Magazine article Screen International

Tom Hanks & Barkhad Abdi, Captain Phillips

Magazine article Screen International

Tom Hanks & Barkhad Abdi, Captain Phillips

Article excerpt

Tom Hanks and Barkhad Abdi come from wildly different backgrounds but find truth in their roles in Captain Phillips, they tell Jeremy Kay.

Tom Hanks and his Captain Phillips co-star Barkhad Abdi are eating lunch at Shutters On The Beach hotel in Santa Monica, talking about fear.

Hanks explains how Richard Phillips, the skipper of a hijacked US cargo ship that inspired Sony's worldwide hit, told him the biggest day-to-day concern for mariners was Mother Nature, of which more later.

For Abdi, the 28-year-old plucked from obscurity by director Paul Greengrass to play Muse, the leader of the East African pirates who commandeered the Maersk Alabama in April 2009, the biggest fear was closer to home.

The Somali actor's bright eyes inhabit a furiously expressive face as he chomps on fish and chips and nods to his right. "You know the scariest part was when I was first meeting Tom. That was the scariest it got in the movie.

"After that, you would have some scenes that I could not get correctly. I would have a hard time, but you know, we'd just work on it." This from the novice who dispensed with stunt men and - alongside his fellow Somali first-time actors, it must be said - stood tall on a skiff time and again as the small vessel crashed through the waves until Greengrass was satisfied he had his shot.

Greengrass, who is also present during the interview, praises his young actor for "flawless balance".

Hanks remembers: "There was one point, when I saw them out there and was like, 'Oh there's the second team working out there on the skiffs,' and Paul goes, 'No, that's not the second team.' It was those guys."

"I used to play soccer so I'm good on my feet," says Abdi. "With the training I learned to feel the wave on the skiff and go with it. I was like, 'I have to get that ship in front of me, that big thing. I'm getting it'."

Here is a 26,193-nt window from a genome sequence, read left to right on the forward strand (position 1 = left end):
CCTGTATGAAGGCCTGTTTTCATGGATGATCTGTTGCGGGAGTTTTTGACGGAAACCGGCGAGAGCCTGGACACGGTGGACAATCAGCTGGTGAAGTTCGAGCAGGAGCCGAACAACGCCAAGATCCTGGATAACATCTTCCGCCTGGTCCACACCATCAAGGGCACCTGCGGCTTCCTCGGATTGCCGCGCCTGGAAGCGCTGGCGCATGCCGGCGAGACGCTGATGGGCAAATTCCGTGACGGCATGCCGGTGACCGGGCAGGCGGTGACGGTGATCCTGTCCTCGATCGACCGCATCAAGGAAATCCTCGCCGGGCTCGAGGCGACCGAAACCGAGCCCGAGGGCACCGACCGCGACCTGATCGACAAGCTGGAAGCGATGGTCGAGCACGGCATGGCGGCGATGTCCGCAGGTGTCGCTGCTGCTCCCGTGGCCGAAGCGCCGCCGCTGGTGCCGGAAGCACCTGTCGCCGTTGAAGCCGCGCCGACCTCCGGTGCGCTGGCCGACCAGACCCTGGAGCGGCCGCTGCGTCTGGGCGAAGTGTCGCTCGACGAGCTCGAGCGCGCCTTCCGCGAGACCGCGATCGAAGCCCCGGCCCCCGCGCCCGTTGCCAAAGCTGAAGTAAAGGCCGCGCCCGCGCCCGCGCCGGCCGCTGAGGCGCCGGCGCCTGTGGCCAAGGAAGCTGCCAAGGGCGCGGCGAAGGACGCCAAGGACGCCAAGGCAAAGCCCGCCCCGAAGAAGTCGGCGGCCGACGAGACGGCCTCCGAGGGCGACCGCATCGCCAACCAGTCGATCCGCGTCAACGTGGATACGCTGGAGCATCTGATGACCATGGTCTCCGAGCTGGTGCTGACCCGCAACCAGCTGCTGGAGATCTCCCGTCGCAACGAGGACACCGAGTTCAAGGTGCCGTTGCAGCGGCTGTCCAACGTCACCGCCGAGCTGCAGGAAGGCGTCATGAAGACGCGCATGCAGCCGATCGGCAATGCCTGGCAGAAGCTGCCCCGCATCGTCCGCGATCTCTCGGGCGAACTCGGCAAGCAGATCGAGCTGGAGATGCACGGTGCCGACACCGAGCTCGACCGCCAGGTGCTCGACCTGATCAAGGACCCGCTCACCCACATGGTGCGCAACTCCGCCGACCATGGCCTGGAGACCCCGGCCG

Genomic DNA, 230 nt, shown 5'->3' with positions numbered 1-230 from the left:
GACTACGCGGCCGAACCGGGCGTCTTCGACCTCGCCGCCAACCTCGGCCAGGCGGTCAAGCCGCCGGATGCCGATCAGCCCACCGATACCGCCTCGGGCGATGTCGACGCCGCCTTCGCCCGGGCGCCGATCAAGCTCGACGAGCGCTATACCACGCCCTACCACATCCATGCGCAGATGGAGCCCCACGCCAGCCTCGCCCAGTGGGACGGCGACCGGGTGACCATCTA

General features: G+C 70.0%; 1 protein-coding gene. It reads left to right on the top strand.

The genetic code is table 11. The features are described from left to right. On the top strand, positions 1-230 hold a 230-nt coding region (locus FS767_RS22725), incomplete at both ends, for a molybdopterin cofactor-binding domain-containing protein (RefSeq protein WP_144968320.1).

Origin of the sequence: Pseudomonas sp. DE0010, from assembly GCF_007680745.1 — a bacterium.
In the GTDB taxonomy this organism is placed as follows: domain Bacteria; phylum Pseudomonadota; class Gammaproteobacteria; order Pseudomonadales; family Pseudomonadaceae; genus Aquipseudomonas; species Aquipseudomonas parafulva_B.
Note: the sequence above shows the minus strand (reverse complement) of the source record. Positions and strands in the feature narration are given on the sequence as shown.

Hanks and Abdi - each now Bafta and Screen Actors Guild nominees - enjoy an easy chemistry despite a vast gulf in lifestyles. Hanks, the double Oscar winner who can pick his roles, was approached through agents and the studio, whereas Abdi the unknown prevailed in a global casting call.

Hanks was already interested in the story and jumped at the chance to work with Greengrass. "He makes movies the way I like to see them, so it was a definite. We had met each other a couple of times and discussed the possibility of working together once or twice, of which nothing ever came up... All it required was a howdy-do."

To prepare for the role, Hanks read Phillips' 2010 book, A Captain's Duty: Somali Pirates, Navy SEALs And Dangerous Days At Sea, and he and Greengrass had several conversations about how they saw the story panning out.

"I don't think we were taking what happened and making [events] more important or less important; we were just taking a look at the concrete realities of how all the parties ended up in that lifeboat together."

The star wanted to understand the mind of the merchant mariner and got to know Phillips. "I talked to him quite a bit. We exchanged some e-mails and I went over to his house twice, once with Catherine Keener, who played Andrea [Phillips' wife].

"I didn't go in armed with anything specific really, we just talked about the entire experience. What I got mostly out of him was so many of the little details of what it takes to be a captain of the ship, essentially the never-ending burden.

"He does have time to read books, he does have time to watch movies, but... he says the worst thing that has ever happened to a merchant mariner is the invention of e-mail. …

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